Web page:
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Top of Rail Friction Management Explained

RS Clare & Co.

If you’ve heard of Top of Rail Friction Management but are still not sure what it is, this post is for you. A short introductory guide to the topic, it will tell you all you need to know about the basics of this exciting area of wheel/rail interface friction management.
By Richard Williams, Area Sales Manager Rail


What is Top of Rail Friction Management?

Top of Rail Friction Management is a means of controlling railhead coefficient of friction through application of a specially designed friction control material. This material, which is not a lubricant, creates a film on the track which acts as a “3rd layer” between wheel and rail surfaces to ensure the optimum coefficient of friction at the rail crown and wheel tread interface is maintained.

 

What are the benefits?

Applied to the top of the rail, a Top of Rail Friction Control Material reduces wear – extending rail and wheel life and lowering long-term maintenance costs. By reducing the friction coefficient at the rail crown and wheel tread interface compared to dry conditions it can also lower fuel or power consumption.

Effects of Top of Rail Friction Management Benefits of Top of Rail Friction Management
·       Optimum friction coefficient

·       Reduced rail and wheel wear

·       Reduced rail contact fatigue

·       Prevention of corrugation

·       Reduced hunting (lateral oscillation on tangent track)

  • Improved fuel/energy efficiency
  • Lower maintenance costs
  • Longer service life
  • Reduced risk of derailment
  • Lower noise and vibration, including flanging noise, curve squel and rolling noise

 

What is the coefficient of friction? And why is it important?

The coefficient of friction is a measure of the friction that exists between two surfaces. If the coefficient value is zero, then there is no friction. (This is very uncommon, as nearly all surfaces produce some friction when moved against each other.) We use the coefficient of friction to calculate the resistance between the rail track and train wheels.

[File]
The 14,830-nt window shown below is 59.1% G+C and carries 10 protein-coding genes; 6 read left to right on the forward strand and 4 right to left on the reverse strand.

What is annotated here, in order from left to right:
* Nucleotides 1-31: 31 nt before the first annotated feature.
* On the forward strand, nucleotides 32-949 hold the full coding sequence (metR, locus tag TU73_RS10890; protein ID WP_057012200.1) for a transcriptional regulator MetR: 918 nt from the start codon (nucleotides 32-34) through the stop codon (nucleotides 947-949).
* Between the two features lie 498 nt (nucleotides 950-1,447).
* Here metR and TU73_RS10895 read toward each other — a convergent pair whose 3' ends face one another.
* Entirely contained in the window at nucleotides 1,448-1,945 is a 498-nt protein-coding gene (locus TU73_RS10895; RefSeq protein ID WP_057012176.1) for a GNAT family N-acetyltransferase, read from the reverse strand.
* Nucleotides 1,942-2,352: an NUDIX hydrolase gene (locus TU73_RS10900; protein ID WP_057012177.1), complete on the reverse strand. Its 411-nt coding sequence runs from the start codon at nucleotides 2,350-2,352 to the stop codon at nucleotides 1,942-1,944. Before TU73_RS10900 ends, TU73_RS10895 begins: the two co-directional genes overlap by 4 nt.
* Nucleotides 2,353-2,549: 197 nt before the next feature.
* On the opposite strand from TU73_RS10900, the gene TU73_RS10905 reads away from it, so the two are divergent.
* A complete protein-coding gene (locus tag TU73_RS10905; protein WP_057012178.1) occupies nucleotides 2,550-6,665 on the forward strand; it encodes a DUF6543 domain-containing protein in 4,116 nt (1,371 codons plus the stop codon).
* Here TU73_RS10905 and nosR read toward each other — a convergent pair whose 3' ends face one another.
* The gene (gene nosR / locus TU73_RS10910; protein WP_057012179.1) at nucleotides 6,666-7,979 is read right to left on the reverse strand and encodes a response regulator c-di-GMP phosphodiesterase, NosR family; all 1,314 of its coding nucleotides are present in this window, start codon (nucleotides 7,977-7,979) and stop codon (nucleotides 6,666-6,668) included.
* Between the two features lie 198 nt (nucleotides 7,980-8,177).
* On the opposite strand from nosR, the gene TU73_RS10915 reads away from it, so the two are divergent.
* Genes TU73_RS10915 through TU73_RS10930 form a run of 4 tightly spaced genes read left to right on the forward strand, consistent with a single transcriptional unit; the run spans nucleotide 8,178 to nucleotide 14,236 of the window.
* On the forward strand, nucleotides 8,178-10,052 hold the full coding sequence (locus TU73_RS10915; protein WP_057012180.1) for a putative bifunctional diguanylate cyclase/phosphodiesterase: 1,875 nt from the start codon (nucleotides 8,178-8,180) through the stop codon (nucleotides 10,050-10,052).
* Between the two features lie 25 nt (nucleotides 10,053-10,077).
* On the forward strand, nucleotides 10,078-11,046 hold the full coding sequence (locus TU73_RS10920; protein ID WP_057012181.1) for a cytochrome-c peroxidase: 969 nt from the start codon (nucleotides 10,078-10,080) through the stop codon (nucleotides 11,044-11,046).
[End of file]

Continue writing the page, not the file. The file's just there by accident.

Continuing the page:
Trains need a certain amount of friction to operate. If there was no or very little friction, the wheels would gain no traction and would simply spin in place. On the other hand, if there is too much friction, more power is required to move the train, leading to increased fuel consumption. Too much friction also causes rail damage, such as rolling contact fatigue and corrugation, and track noise.

 

What is the optimum coefficient of friction on a rail track?

On a train track, the coefficient of friction is influenced by several factors, including interface geometry and the surface properties of the wheel and rail (i.e. roughness, hardness and temperature). The coefficient of friction can therefore be variable depending on the track, wheel and environmental conditions such as moisture or humidity.

The aim for rail operators is to reduce the coefficient of friction to a safe intermediate level that allows normal traction and braking, and which remains stable under all normal operating conditions. At the wheel/rail interface, this is usually within the 0.3-0.4 range. On a dry unlubricated rail, it is around 0.7.

 

What are the necessary properties of a Top of Rail Friction Control Material?

The ideal Top of Rail Friction Control Material is formulated to consistently provide the optimum friction coefficient at the wheel/rail interface, in both dry and wet conditions and across a wide temperature range.

As a Top of Rail Friction Control Material can be applied all year round, it should be easy to apply in all conditions, including summer and winter months. It should also be ‘readily biodegradable’ (i.e. it should contain no solvents, micro-plastics, latex, or toxic materials) so it doesn’t negatively impact the environment.

 

How are Top of Rail Friction Control Materials applied?

Most early use of Top of Rail Friction Control Materials was through trackside systems, such as wayside puddle type dispensers. These continue to be popular in many parts of the world with several types of trackside application technology now used. Over the last decade or so, trainborne application systems have become more popular. These are now in widespread use, especially in European commuter rail, metro, and tram networks.

 

When should I use a Top of Rail Friction Control Material?

It is worth considering a Top of Rail Friction Control Material if you are experiencing any of the issues listed above, such as rail damage, corrugation, excessive noise, or high fuel costs. However, it is also worth noting that many operators are increasingly employing Top of Rail Friction Management on tracks without ‘issues’ as a preventative measure.

 

How can I find out more about Top of Rail Friction Management?

If you would like to know more about Top of Rail Friction Management, get in touch with us at RS Clare. You can also check out our Top of Rail Friction Control Material product page.

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